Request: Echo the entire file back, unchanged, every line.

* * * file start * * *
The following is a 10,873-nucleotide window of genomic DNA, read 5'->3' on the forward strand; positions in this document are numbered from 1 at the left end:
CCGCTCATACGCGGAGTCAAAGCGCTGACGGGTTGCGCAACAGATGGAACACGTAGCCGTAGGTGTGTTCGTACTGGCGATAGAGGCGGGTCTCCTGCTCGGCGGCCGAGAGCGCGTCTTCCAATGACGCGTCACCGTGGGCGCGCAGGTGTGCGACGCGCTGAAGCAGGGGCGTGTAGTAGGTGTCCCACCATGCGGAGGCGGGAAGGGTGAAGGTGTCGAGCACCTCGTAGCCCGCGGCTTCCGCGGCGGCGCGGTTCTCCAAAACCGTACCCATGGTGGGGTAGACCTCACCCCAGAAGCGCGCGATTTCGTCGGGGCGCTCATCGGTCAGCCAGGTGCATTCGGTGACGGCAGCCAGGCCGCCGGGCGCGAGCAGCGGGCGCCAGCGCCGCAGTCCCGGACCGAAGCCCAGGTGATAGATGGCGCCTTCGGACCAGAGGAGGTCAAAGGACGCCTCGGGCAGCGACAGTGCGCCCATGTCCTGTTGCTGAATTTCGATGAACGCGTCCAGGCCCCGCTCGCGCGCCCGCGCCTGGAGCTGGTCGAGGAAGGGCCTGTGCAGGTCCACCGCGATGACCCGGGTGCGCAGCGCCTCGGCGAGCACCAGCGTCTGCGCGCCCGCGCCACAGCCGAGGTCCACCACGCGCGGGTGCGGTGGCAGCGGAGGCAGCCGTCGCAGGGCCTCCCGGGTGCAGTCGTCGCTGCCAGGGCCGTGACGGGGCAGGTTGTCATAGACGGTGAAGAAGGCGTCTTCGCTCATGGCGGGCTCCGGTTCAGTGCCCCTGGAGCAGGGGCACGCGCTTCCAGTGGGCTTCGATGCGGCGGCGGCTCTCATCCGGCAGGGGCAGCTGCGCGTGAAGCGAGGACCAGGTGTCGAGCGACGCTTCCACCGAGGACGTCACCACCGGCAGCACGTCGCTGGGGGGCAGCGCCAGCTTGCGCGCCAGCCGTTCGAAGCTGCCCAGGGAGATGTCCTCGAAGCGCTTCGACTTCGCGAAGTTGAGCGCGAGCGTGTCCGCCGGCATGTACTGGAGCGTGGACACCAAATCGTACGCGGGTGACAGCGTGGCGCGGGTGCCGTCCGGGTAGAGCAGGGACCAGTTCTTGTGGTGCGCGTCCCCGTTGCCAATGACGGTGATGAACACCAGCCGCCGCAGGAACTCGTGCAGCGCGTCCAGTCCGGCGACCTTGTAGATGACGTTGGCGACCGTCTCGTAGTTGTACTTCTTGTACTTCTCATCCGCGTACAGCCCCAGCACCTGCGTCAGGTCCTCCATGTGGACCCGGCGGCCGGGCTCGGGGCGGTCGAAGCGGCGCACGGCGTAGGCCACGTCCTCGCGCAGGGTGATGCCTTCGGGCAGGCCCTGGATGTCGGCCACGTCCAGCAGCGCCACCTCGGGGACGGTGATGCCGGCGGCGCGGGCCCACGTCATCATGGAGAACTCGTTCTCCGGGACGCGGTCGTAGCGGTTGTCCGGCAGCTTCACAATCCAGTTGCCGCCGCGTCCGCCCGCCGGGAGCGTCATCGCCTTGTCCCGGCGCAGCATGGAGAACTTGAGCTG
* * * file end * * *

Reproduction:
The following is a 10,873-nucleotide window of genomic DNA, read 5'->3' on the forward strand; positions in this document are numbered from 1 at the left end:
CCGCTCATACGCGGAGTCAAAGCGCTGACGGGTTGCGCAACAGATGGAACACGTAGCCGTAGGTGTGTTCGTACTGGCGATAGAGGCGGGTCTCCTGCTCGGCGGCCGAGAGCGCGTCTTCCAATGACGCGTCACCGTGGGCGCGCAGGTGTGCGACGCGCTGAAGCAGGGGCGTGTAGTAGGTGTCCCACCATGCGGAGGCGGGAAGGGTGAAGGTGTCGAGCACCTCGTAGCCCGCGGCTTCCGCGGCGGCGCGGTTCTCCAAAACCGTACCCATGGTGGGGTAGACCTCACCCCAGAAGCGCGCGATTTCGTCGGGGCGCTCATCGGTCAGCCAGGTGCATTCGGTGACGGCAGCCAGGCCGCCGGGCGCGAGCAGCGGGCGCCAGCGCCGCAGTCCCGGACCGAAGCCCAGGTGATAGATGGCGCCTTCGGACCAGAGGAGGTCAAAGGACGCCTCGGGCAGCGACAGTGCGCCCATGTCCTGTTGCTGAATTTCGATGAACGCGTCCAGGCCCCGCTCGCGCGCCCGCGCCTGGAGCTGGTCGAGGAAGGGCCTGTGCAGGTCCACCGCGATGACCCGGGTGCGCAGCGCCTCGGCGAGCACCAGCGTCTGCGCGCCCGCGCCACAGCCGAGGTCCACCACGCGCGGGTGCGGTGGCAGCGGAGGCAGCCGTCGCAGGGCCTCCCGGGTGCAGTCGTCGCTGCCAGGGCCGTGACGGGGCAGGTTGTCATAGACGGTGAAGAAGGCGTCTTCGCTCATGGCGGGCTCCGGTTCAGTGCCCCTGGAGCAGGGGCACGCGCTTCCAGTGGGCTTCGATGCGGCGGCGGCTCTCATCCGGCAGGGGCAGCTGCGCGTGAAGCGAGGACCAGGTGTCGAGCGACGCTTCCACCGAGGACGTCACCACCGGCAGCACGTCGCTGGGGGGCAGCGCCAGCTTGCGCGCCAGCCGTTCGAAGCTGCCCAGGGAGATGTCCTCGAAGCGCTTCGACTTCGCGAAGTTGAGCGCGAGCGTGTCCGCCGGCATGTACTGGAGCGTGGACACCAAATCGTACGCGGGTGACAGCGTGGCGCGGGTGCCGTCCGGGTAGAGCAGGGACCAGTTCTTGTGGTGCGCGTCCCCGTTGCCAATGACGGTGATGAACACCAGCCGCCGCAGGAACTCGTGCAGCGCGTCCAGTCCGGCGACCTTGTAGATGACGTTGGCGACCGTCTCGTAGTTGTACTTCTTGTACTTCTCATCCGCGTACAGCCCCAGCACCTGCGTCAGGTCCTCCATGTGGACCCGGCGGCCGGGCTCGGGGCGGTCGAAGCGGCGCACGGCGTAGGCCACGTCCTCGCGCAGGGTGATGCCTTCGGGCAGGCCCTGGATGTCGGCCACGTCCAGCAGCGCCACCTCGGGGACGGTGATGCCGGCGGCGCGGGCCCACGTCATCATGGAGAACTCGTTCTCCGGGACGCGGTCGTAGCGGTTGTCCGGCAGCTTCACAATCCAGTTGCCGCCGCGTCCGCCCGCCGGGAGCGTCATCGCCTTGTCCCGGCGCAGCATGGAGAACTTGAGCTG